News coverage on continuing care workers, particularly in long-term care facilities, working in unsafe conditions for low-pay consistently featured in mainstream outlets during the first few months of the pandemic. The Maples Personal Care Home in Winnipeg became a high-profile example when eight residents died over a 48-hour period, forcing the health authority to call in assistance from paramedics and the Red Cross (Bergen 2020). The tragedy at Maples Personal Care Home resulted in the Stevenson Review of Manitoba Personal Care Homes (PCHs), which found that homes were unable to cope when pre-existing staffing shortages were exacerbated by illness-related absences. In line with trends across the country, deaths per bed were highest at for-profit PCHs where precarious staffing practices were more common (Annable et al. 2021). This was an important moment to reiterate the point repeatedly made by long-term care researcher Pat Armstrong: when it comes to patient wellbeing, the conditions of work are the conditions of care (Armstrong et al. 2020).
The systemic vulnerabilities within Manitoba’s long-term care and home-care systems did not begin with the pandemic. Under-funding of these two sections of the healthcare system has hit hard amidst an era of growing demands for care due to population aging and growing use of home care for outpatient care. Previous reports on long-term care and home care have noted a lack of adequate staffing as chronic vulnerabilities in these programs (CUPE 2015; Toews 2016). At the same time, these two sectors have consistently been used as testing grounds for privatization agendas which have resulted in mismanagement and service reduction (Shapiro 1997; Silver, Scarth, and Shaw 1997; Baines 2021; Cohen and Armstrong 2023).
As with other sectors and occupations that were highly exposed to the effects of COVID-19, the care sector is disproportionately staffed by women, racialized workers, and newcomers. These workers were hit hardest by employment and income losses during the COVID-19 recession, and are still struggling with higher than average employment and income losses (Scott 2022a).
In response to Manitoba’s healthcare staffing crisis, the provincial government launched its $200 million Health Human Resources Action Plan in November 2022. Billed as a comprehensive strategy to retain, train, and recruit healthcare professionals, the plan makes little mention of staff within Manitoba’s long-term care and home care programs, despite clear need for a staffing plan within these sectors of healthcare. In particular, the strategy makes no mention of strategies to recruit and retain Health Care Aides (HCAs) and Home Support Workers (HSWs) who provide the majority of direct care in Manitoba’s continuing care system. The results of the survey outlined below should be instructive for a provincial strategy to recruit and retain staff in home care and long-term care, repair relationships with staff, and improve quality of care for residents and clients.
Long-term care and home care in Manitoba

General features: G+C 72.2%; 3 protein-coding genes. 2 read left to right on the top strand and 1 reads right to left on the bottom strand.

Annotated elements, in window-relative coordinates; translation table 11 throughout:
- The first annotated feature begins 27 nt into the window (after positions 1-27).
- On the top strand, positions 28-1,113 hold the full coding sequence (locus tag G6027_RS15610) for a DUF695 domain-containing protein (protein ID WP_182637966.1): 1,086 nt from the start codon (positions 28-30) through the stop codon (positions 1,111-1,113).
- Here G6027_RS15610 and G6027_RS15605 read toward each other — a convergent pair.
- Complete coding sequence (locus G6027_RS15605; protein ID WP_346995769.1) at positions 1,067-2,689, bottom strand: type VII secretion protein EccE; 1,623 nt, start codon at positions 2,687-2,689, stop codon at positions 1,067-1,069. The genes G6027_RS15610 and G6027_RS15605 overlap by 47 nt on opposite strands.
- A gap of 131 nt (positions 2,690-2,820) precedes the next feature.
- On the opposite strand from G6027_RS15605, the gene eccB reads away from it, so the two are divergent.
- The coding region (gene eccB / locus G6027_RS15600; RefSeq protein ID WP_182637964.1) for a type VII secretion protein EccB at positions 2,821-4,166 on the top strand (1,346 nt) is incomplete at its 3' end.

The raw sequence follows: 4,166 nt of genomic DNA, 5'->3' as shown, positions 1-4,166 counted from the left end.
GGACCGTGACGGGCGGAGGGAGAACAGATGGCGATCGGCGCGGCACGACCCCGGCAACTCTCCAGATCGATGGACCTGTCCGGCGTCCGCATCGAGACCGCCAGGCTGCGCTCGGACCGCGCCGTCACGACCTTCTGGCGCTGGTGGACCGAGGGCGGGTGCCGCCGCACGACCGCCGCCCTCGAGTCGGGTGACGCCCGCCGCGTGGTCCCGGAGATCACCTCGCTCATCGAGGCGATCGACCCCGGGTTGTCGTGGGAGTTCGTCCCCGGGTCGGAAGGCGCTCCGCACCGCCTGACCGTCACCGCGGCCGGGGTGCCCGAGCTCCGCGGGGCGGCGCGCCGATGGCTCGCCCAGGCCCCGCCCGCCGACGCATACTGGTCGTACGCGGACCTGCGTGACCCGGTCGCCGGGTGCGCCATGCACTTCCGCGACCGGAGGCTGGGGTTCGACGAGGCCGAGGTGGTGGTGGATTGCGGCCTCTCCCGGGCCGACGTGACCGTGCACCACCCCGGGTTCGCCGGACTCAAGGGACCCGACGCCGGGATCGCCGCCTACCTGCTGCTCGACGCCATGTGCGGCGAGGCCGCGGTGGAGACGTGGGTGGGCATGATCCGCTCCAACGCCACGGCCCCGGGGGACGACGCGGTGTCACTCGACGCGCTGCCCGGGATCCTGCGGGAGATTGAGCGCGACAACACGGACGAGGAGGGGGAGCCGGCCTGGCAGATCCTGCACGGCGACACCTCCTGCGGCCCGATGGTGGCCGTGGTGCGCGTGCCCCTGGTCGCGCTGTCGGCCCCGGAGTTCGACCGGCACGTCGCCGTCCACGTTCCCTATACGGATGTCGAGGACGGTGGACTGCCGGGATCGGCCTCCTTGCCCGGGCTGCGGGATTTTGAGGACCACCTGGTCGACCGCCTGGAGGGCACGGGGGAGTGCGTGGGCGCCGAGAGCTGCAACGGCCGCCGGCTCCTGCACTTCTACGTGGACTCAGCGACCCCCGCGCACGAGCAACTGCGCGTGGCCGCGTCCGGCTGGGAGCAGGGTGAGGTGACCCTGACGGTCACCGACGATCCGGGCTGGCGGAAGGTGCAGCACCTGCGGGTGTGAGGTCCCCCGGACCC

In Manitoba, long-term care is provided through 125 personal care homes (PCHs) situated throughout the Province. PCHs are owned and operated through a mix of public, private (for-profit), and non-profit models. 19 of Manitoba’s 125 PCHs are privately owned, however since these facilities are larger in size, for-profit care homes operate 25 percent of beds in the province. For-profit care homes are concentrated in Winnipeg and Brandon where they make up 40 percent of facilities (Armstrong et al. 2019). Public PCHs are situated throughout the province in rural communities and connected to larger healthcare facilities in larger urban centers. Non-profit PCHs have been a longstanding part of Manitoba’s long-term care system, with ownership and operation of these homes typically undertaken by religious and philanthropic organizations. Almost all staff across public, private (for-profit), and non-profit PCHs are unionized.
Operation and maintenance costs of PCHs are mostly covered through provincial grants distributed to regional health authorities (RHAs), however partial costs are covered through means tested resident fees. Private, for-profit PCHs receive the same funding grants as public facilities, and resident fees are capped to match rates at public and non-profit facilities. Daily resident fees in Manitoba PCHs range from $39.90 to $96.40, depending on income (Government of Manitoba 2023a).
Care work at PCHs is done by doctors, direct care nurses (RNs, RPNs and LPNs), health-care aides (HCAs) and other direct care professionals, alongside facilities and maintenance staff. The majority of care hours per resident are provided by HCAs and other direct care staff.
Women make up the vast majority of workers in PCHs. Results from our survey indicate that over 85 percent of long-term care staff in Manitoba personal care homes identify as women. A large and increasing proportion of workers in PCHs are racialized women or newcomers. Previous studies in Manitoba estimate that 70 percent of workers in Manitoba PCHs were born outside of Canada (El-Bialy et al. 2022).
In 1974, Manitoba became the first province in Canada to introduce a province-wide home care program. Home care programming, or what was then termed community care, was born out of a desire to invest in preventative medicine, reduce reliance on hospitals and personal care homes, and to respond to the needs of an aging population (Shapiro 1997).